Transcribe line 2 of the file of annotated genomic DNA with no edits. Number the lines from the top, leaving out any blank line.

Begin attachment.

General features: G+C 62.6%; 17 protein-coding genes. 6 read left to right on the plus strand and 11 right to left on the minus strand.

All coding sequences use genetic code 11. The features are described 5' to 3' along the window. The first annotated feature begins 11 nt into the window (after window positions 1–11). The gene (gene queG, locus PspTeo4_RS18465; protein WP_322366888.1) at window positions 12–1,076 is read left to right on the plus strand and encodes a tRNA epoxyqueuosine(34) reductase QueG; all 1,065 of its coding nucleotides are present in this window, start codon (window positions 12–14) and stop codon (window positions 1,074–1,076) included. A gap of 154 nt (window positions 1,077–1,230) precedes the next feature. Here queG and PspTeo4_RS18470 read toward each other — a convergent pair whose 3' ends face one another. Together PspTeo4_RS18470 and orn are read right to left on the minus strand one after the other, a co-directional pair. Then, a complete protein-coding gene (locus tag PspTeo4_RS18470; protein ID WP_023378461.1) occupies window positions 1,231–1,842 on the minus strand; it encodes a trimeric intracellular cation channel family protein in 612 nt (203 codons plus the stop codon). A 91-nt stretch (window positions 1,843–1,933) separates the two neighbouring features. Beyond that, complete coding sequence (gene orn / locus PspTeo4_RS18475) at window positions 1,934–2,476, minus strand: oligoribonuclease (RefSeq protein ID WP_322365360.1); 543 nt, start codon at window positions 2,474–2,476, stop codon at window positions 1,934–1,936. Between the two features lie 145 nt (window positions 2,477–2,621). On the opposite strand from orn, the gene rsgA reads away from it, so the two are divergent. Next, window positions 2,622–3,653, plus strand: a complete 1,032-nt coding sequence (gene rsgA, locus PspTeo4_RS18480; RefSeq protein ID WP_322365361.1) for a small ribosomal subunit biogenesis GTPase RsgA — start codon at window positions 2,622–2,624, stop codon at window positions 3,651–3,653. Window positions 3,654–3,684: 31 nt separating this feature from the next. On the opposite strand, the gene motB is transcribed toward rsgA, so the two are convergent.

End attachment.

All coding sequences use genetic code 11. The features are described 5' to 3' along the window. The first annotated feature begins 11 nt into the window (after window positions 1–11). The gene (gene queG, locus PspTeo4_RS18465; protein WP_322366888.1) at window positions 12–1,076 is read left to right on the plus strand and encodes a tRNA epoxyqueuosine(34) reductase QueG; all 1,065 of its coding nucleotides are present in this window, start codon (window positions 12–14) and stop codon (window positions 1,074–1,076) included. A gap of 154 nt (window positions 1,077–1,230) precedes the next feature. Here queG and PspTeo4_RS18470 read toward each other — a convergent pair whose 3' ends face one another. Together PspTeo4_RS18470 and orn are read right to left on the minus strand one after the other, a co-directional pair. Then, a complete protein-coding gene (locus tag PspTeo4_RS18470; protein ID WP_023378461.1) occupies window positions 1,231–1,842 on the minus strand; it encodes a trimeric intracellular cation channel family protein in 612 nt (203 codons plus the stop codon). A 91-nt stretch (window positions 1,843–1,933) separates the two neighbouring features. Beyond that, complete coding sequence (gene orn / locus PspTeo4_RS18475) at window positions 1,934–2,476, minus strand: oligoribonuclease (RefSeq protein ID WP_322365360.1); 543 nt, start codon at window positions 2,474–2,476, stop codon at window positions 1,934–1,936. Between the two features lie 145 nt (window positions 2,477–2,621). On the opposite strand from orn, the gene rsgA reads away from it, so the two are divergent. Next, window positions 2,622–3,653, plus strand: a complete 1,032-nt coding sequence (gene rsgA, locus PspTeo4_RS18480; RefSeq protein ID WP_322365361.1) for a small ribosomal subunit biogenesis GTPase RsgA — start codon at window positions 2,622–2,624, stop codon at window positions 3,651–3,653. Window positions 3,654–3,684: 31 nt separating this feature from the next. On the opposite strand, the gene motB is transcribed toward rsgA, so the two are convergent.